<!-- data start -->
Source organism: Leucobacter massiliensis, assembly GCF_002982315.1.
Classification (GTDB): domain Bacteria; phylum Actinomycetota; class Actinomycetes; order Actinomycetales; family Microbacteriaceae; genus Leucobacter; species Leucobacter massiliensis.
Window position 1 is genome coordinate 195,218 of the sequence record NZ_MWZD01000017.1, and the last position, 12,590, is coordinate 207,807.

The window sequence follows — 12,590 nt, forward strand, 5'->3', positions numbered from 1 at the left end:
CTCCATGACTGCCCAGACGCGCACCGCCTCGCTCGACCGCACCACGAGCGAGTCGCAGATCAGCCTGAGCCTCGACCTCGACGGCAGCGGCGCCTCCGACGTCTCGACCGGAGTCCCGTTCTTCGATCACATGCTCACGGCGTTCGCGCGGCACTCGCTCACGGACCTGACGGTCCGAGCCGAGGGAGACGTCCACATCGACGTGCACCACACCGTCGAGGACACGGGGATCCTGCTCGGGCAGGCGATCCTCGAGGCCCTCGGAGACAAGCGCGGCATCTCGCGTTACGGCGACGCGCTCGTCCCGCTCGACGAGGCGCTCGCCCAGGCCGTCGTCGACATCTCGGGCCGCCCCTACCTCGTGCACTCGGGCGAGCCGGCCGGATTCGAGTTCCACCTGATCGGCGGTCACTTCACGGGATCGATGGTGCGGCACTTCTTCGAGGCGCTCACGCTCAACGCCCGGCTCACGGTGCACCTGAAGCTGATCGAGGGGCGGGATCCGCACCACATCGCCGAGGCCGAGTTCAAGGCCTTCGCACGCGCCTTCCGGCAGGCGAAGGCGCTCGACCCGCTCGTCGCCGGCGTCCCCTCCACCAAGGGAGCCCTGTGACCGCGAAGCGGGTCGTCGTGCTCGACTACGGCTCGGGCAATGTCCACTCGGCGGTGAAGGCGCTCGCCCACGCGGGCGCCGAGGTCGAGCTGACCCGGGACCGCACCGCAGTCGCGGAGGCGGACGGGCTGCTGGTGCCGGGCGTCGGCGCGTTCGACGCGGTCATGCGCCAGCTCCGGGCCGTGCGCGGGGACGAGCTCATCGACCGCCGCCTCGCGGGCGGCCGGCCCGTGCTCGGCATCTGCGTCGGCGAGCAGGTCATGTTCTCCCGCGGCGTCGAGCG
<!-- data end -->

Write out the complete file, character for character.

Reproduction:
Source organism: Leucobacter massiliensis, assembly GCF_002982315.1.
Classification (GTDB): domain Bacteria; phylum Actinomycetota; class Actinomycetes; order Actinomycetales; family Microbacteriaceae; genus Leucobacter; species Leucobacter massiliensis.
Window position 1 is genome coordinate 195,218 of the sequence record NZ_MWZD01000017.1, and the last position, 12,590, is coordinate 207,807.

The window sequence follows — 12,590 nt, forward strand, 5'->3', positions numbered from 1 at the left end:
CTCCATGACTGCCCAGACGCGCACCGCCTCGCTCGACCGCACCACGAGCGAGTCGCAGATCAGCCTGAGCCTCGACCTCGACGGCAGCGGCGCCTCCGACGTCTCGACCGGAGTCCCGTTCTTCGATCACATGCTCACGGCGTTCGCGCGGCACTCGCTCACGGACCTGACGGTCCGAGCCGAGGGAGACGTCCACATCGACGTGCACCACACCGTCGAGGACACGGGGATCCTGCTCGGGCAGGCGATCCTCGAGGCCCTCGGAGACAAGCGCGGCATCTCGCGTTACGGCGACGCGCTCGTCCCGCTCGACGAGGCGCTCGCCCAGGCCGTCGTCGACATCTCGGGCCGCCCCTACCTCGTGCACTCGGGCGAGCCGGCCGGATTCGAGTTCCACCTGATCGGCGGTCACTTCACGGGATCGATGGTGCGGCACTTCTTCGAGGCGCTCACGCTCAACGCCCGGCTCACGGTGCACCTGAAGCTGATCGAGGGGCGGGATCCGCACCACATCGCCGAGGCCGAGTTCAAGGCCTTCGCACGCGCCTTCCGGCAGGCGAAGGCGCTCGACCCGCTCGTCGCCGGCGTCCCCTCCACCAAGGGAGCCCTGTGACCGCGAAGCGGGTCGTCGTGCTCGACTACGGCTCGGGCAATGTCCACTCGGCGGTGAAGGCGCTCGCCCACGCGGGCGCCGAGGTCGAGCTGACCCGGGACCGCACCGCAGTCGCGGAGGCGGACGGGCTGCTGGTGCCGGGCGTCGGCGCGTTCGACGCGGTCATGCGCCAGCTCCGGGCCGTGCGCGGGGACGAGCTCATCGACCGCCGCCTCGCGGGCGGCCGGCCCGTGCTCGGCATCTGCGTCGGCGAGCAGGTCATGTTCTCCCGCGGCGTCGAGCG